A New York City 911 dispatcher can be heard on tape laughing during a call about a fatal stabbing, and then passing along inaccurate information about the crime to cops.
On a tape obtained by The New York Post, the dispatcher found it funny when a psychiatrist called in to report that his patient, Ronald Friedfertig, had said he couldn't tell if he'd just dreamed that he stabbed his girlfriend, or if he'd actually done it.
“This man said that he had a dream that — I can’t even talk right now,” the dispatcher, who has not been identified, can be heard saying with laughter.
It was a 911 operator who received the initial call from the psychiatrist, and who then dutifully reported it to the dispatcher. The dispatcher, however, not only laughed at the story, but then mixed up the details, telling cops that an ill man wanted his home checked because he dreamed he'd been attacked there.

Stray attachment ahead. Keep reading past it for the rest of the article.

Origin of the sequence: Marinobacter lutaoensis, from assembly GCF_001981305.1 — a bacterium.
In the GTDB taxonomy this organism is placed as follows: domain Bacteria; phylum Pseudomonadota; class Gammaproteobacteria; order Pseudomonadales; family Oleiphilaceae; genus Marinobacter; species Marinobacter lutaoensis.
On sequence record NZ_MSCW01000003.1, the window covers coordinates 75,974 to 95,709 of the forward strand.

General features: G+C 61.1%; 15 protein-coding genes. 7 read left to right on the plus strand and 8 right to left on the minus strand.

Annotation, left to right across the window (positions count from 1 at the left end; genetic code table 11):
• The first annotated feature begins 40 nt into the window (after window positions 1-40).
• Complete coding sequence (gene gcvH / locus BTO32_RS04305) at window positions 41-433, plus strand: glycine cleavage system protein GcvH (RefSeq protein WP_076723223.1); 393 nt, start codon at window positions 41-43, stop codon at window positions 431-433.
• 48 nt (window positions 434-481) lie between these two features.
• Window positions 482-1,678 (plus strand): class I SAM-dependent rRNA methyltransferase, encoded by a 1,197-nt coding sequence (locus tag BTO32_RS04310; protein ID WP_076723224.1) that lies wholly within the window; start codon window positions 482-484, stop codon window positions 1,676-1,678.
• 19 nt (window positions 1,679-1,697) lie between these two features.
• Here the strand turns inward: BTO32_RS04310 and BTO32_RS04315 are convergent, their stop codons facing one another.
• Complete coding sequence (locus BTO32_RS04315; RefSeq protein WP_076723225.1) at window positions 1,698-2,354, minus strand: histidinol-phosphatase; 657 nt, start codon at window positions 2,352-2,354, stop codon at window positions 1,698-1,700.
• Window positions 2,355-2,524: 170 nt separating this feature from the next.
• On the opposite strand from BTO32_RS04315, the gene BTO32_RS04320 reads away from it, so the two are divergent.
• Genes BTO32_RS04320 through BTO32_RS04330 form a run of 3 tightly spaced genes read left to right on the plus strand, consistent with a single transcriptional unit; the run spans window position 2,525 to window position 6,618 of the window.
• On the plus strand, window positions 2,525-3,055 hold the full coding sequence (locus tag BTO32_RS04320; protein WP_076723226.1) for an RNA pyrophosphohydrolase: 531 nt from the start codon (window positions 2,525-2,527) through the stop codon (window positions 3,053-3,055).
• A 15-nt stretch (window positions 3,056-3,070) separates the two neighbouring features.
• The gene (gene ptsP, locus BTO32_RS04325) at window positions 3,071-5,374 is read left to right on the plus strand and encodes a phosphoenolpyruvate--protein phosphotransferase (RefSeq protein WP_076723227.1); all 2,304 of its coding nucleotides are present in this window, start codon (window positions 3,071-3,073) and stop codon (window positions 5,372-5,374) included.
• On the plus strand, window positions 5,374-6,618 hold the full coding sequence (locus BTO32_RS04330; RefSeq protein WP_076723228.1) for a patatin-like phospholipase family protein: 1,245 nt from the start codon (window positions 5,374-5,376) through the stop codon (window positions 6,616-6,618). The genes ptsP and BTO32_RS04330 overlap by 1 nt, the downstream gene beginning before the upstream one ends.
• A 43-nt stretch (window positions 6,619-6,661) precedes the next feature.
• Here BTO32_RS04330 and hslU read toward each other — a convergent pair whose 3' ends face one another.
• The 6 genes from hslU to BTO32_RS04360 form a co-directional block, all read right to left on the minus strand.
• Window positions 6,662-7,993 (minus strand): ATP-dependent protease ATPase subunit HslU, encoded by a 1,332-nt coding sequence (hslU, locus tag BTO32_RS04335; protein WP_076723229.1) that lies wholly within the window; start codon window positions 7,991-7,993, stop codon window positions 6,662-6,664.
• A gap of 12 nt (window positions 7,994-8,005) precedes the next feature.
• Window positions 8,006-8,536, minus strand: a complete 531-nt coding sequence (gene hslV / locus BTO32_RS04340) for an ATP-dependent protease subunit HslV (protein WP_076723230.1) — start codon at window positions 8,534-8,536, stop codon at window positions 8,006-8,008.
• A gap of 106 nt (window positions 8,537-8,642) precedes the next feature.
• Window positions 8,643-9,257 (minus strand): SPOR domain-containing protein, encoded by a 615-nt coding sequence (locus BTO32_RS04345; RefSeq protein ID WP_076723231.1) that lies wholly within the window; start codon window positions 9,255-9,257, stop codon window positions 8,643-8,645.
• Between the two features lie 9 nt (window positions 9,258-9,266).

Cops-- who weren't told by the dispatcher that it was the man's psychiatrist that made the call or that the girlfriend hadn't been seen for a week-- knocked on the door of the man's Midwood house in Brooklyn, and then left when no one answered.
It wasn't until Monday, four days after the psychiatrist's call, that cops returned to the residence, on Avenue N near E. 14th St, after reports of a foul odor.
They found the body of 57-year-old Yvonne Gefner. She'd been beaten and stabbed. On her body was left a note that read, “I killed my wife — she was casting spells on me.”
Cops later arrested Friedfertig at a hospital, where he'd been taken after jumping in front of a Q train.
Friedfertig is awaiting arraignment on murder charges.
The NYPD tells the Post the dispatcher's behavior is being investigated.
Fore more on the story, and for the tape recording of the psychiatrist's 911 call, head over to the Post.